WATERLOO — At the 11th hour of the 11th day of the 11th month in 1918, the Allies and Germany signed an armistice that halted hostilities in World War I.
Fifteen minutes later, U.S. Army Air Corps 1st Lt. Charles d’Olive was being photographed wearing a jaunty smile and in uniform, standing next to his fighter plane at Toul Airdrome in France.
That photograph turns 100 today.
“I call that Dad’s ‘I-lived-through-the-war’ smile … such joy on his face. He’s holding his flying coat,” says his daughter, Susan d’Olive Mozena, 73.
D’Olive was a World War I flying “ace” — the last World War I American pilot to be named an ace. The honor has been bestowed on fewer than 100 American pilots who are credited with shooting down five or more enemy aircraft.
The Alabama-born d’Olive retired as vice president of Chamberlain Manufacturing in Waterloo, and died from cancer in 1974 at age 78. He was active in the Waterloo Rotary Club and Waterloo Elks Club, as well as the American Legion Post 138.
Former Air Force Chief of Staff General T. Michael Moseley described WWI pilots in a Smithsonian Air & Space magazine article as “the founding fathers of early combat aviation.” D’Olive also fought alongside famous WWI ace Eddie Rickenbacker, and he can be seen in early newsreel footage that documented Rickenbacker’s fourth Distinguished Service medal.
D’Olive often gave talks to metro-area groups about early aviation. He was among the first class of American pilots trained to fly the French SPAD S.XIII fighter during the Great War.
The pilot was 22 years old when he shot down his first German aircraft Sept. 12, 1918. The next day, he and a fellow pilot were outnumbered in a dogfight with German Fokkers. D’Olive helped win the day, shooting down three enemy fighters. On Oct. 18, he shot down his fifth enemy plane. On Nov. 10, 1918, he was presented with the Distinguished Service Cross for his three Sept. 13 air victories.
But it wasn’t until 1963 — 45 years later — that d’Olive was officially named an “ace.” It took that long for the Air Force to correct a record-keeping error that had failed to recognize his third downed aircraft.
Although d’Olive always considered himself an ace, he was “very excited and proud about receiving that designation,” says Mozena, a 1963 graduate of Northern University High School in Cedar Falls, what was then known as State College High School.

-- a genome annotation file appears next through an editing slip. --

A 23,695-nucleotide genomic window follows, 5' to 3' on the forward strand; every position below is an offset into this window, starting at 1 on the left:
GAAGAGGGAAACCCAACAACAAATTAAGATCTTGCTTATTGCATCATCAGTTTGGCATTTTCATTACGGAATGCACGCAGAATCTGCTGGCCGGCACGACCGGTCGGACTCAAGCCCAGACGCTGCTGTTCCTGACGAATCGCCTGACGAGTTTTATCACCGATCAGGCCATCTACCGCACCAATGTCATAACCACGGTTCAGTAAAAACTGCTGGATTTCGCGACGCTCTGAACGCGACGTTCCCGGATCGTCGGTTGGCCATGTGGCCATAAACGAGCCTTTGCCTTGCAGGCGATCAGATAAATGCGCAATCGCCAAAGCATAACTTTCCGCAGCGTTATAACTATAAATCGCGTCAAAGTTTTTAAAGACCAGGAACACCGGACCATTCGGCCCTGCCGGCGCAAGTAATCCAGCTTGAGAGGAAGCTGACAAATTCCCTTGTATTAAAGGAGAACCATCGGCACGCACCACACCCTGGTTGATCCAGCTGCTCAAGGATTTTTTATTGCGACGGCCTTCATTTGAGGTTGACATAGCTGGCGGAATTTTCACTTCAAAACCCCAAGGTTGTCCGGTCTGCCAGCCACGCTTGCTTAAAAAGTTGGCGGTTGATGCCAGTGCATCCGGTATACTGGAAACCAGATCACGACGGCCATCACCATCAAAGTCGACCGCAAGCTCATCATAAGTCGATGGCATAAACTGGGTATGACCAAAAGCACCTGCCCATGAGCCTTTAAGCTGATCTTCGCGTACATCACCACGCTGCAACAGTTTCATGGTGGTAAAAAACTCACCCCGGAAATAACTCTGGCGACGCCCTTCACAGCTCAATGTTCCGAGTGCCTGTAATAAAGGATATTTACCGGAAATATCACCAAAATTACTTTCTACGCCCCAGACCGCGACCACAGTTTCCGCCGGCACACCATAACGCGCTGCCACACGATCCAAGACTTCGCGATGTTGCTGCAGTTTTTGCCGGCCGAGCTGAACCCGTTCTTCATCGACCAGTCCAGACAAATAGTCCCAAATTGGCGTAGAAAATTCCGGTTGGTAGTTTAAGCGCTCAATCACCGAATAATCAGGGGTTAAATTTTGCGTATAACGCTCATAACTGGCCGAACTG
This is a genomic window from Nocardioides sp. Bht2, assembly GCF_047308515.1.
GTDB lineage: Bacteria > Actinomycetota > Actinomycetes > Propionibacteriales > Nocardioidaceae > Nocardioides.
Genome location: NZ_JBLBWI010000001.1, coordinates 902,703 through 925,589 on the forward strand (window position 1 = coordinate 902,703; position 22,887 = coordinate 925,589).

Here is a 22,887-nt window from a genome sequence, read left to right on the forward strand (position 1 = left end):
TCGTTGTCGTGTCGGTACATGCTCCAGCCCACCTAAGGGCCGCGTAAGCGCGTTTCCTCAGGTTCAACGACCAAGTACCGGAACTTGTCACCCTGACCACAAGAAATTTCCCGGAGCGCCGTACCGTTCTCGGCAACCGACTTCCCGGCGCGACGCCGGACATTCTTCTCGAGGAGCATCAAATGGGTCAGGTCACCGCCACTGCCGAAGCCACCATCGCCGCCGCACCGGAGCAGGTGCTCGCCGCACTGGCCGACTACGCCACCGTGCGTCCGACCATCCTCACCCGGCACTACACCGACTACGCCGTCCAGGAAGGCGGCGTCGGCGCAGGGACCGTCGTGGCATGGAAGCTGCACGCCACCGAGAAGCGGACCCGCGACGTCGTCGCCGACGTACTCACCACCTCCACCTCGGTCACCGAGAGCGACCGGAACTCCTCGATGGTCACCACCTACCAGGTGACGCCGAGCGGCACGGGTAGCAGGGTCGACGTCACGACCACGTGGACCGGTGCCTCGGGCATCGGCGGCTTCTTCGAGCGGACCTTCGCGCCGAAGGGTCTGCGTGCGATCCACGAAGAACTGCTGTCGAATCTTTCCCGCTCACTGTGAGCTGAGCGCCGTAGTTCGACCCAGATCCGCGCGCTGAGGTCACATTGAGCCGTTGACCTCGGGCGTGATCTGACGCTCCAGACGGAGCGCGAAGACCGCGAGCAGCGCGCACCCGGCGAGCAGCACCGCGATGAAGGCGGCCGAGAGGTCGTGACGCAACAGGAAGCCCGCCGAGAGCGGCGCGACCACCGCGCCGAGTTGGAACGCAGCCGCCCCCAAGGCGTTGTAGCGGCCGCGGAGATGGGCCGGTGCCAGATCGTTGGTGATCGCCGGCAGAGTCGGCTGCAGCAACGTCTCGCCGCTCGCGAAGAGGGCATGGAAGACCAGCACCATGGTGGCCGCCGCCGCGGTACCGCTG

She grew up surrounded by his memorabilia, including the control stick taken from the last German Fokker he shot down in 1918. A retired hospital administrator, Monzena is now a Presbyterian minister living outside of Detroit.
In September, she was given a flight in a B-52 bomber at Barksdale Air Base in Louisiana, where the 93rd Bomb Squadron of the 307th Bomb Wing is based. It is part of the Air Force Reserve Command and successor to d’Olive’s old squadron. The ace pilot’s combat ribbons hang from the 93rd Bomb Squadron’s battle flag.
Mozena’s flight Sept. 21 marked the 100th anniversary of WWI. She wore a copy of her dad’s Distinguished Service Cross on a gold chain, tucked inside her flight suit.
The flight was one of “pure beauty. It was a very emotional experience for me — from the pure joy of the adventure of it all, to the sentiments of loving and missing my father, all wound up in the appreciation of the current 93rd squadron’s appreciation of their history and Dad’s place in it,” Mozena says.
The d’Olive family was honored at a squadron centennial dinner where Mozena was invited to give the invocation.
“I was completely honored and touched by the whole thing, even down to the detail for the wings on my flight suit. They went to the trouble to use wings that were the design of Dad’s WWI-era wings. I asked them to use Susan d’Olive for my name plate — again, honor and memory.”
Mozena credits her son, John, for researching his grandfather’s squadron and making contact with the Barksdale public affairs officer. Public affairs officers later visited Monzena’s home to examine her father’s memorabilia. “I gave them the piece of fabric Dad cut from the wing of his fifth downed German plane. It’s been hanging in my house for as long as I can remember,” she says.
Several Christmases ago, she gave to her daughter Charles d’ Olive’s official ID bracelet.
“This is the 100th anniversary of the ‘war to end all wars.’ We need to remember how horrible that war was. Millions of people slaughtered. In France and among my dad’s age group, they lost a generation of men — bled dry, wiped out,” Mozena says.
“My dad was born and raised in the rural South, and he’d been a hunter his whole life. He’d seen the newsreels about trench warfare. He didn’t want to fight in the trenches. Before the war started, he’d seen some Army airplanes, and he was fascinated. He wanted to be a pilot and enlisted.
“We’re still asking men and women to go into harm’s way. I’m very respectful of people who choose to serve their country. For my dad, it was that tradition of service and patriotism.”